There is not a "war on women," but there is a "war on women's fertility," Dr. Jennifer Roback Morse, an economist and president of the Ruth Institute, believes. Rather than view fertility as a problem to be solved, Morse argued Friday, fertility should be viewed as a gift from God. Colleges and labor markets should, therefore, adjust to the biological needs of women.
In a search for equality, Morse insisted, women have been trying to fit themselves into a work/life cycle developed for the male body. Instead, she said women should demand that the education system and labor markets adjust to needs of the female body. Namely, by recognizing that women's peak fertility is in their early 20s.
Morse delivered her remarks at a symposium hosted by The Howard Center for Family, Religion & Society in Washington, D.C., called, "Demography and Public Policy: Can the Right Policy Mix Reverse Family Breakdown?" She was accompanied by Dr. Allan Carlson, president of The Howard Center for Family, Religion & Society, who spoke about public policies aimed at reversing the declines in marriage and birth rates.
Economic studies have long held, Morse explained, that gender wage differences are mostly due to marriage and children, not workplace discrimination. Comparing single women to single men, there is no wage difference, or, in some professions women are paid more. Marriage and children, though, tends to have a negative impact on women's wages and a positive impact on men's wages. The reason, Morse said, is that when men get married and have children they become more focused on workplace performance and when women get married and have children they become more focused on caring for the children.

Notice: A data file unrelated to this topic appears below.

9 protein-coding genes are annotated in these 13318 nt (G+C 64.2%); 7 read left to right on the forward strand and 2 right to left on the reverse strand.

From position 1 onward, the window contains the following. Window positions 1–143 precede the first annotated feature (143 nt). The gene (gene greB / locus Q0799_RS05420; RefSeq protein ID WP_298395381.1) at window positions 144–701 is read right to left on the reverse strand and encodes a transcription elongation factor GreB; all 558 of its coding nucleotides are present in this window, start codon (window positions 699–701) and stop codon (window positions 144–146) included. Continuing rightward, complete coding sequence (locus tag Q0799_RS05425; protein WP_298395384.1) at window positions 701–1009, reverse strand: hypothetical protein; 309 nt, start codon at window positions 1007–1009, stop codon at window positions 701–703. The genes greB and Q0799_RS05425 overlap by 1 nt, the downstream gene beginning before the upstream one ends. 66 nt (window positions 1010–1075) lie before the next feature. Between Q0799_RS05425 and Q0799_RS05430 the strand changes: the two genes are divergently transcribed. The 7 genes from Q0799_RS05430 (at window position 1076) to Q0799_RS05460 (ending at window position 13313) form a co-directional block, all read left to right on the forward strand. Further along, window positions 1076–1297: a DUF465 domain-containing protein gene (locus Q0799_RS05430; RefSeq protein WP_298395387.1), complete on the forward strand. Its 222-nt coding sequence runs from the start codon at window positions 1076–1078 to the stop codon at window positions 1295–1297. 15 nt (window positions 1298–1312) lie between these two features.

In the typical male career path most of the demands are placed early in the career. For women, though, this is the best time to have and raise kids. When women follow the typical male career path, they are past their peak fertility by the time they feel secure enough in their careers to have children.
"Highly-educated women have defined their goal as equal participants in a labor market designed for people who don't give birth," Morse said.
This has led women to participate in highly invasive procedures to adapt to the typical male-defined career path.
"We are allowed to participate in a labor market, and in education, as long as we agree to chemically neuter ourselves during our peak child bearing years. When our children are the smallest and most vulnerable, we agree to place them in commercial care, that is if we're lucky to have any children. And if we're unable to conceive when we're finally ready, professionally and financially, we agree to submit our bodies to the trauma of artificial reproductive technology, including the over stimulation of our ovaries," Morse explained.
Alternatively, Morse described a potential career path designed for a female body this way: "Go to college for a liberal, not a vocational, education. Get married. Have your kids. Let your husband support you. It won't kill him, or you. Then go back to school, maybe, for an advanced degree after the kids are grown. Go to work. Then help support the kid's college in your joint retirement. And since we women live longer than men, we can be working longer than they are and let them relax a little bit."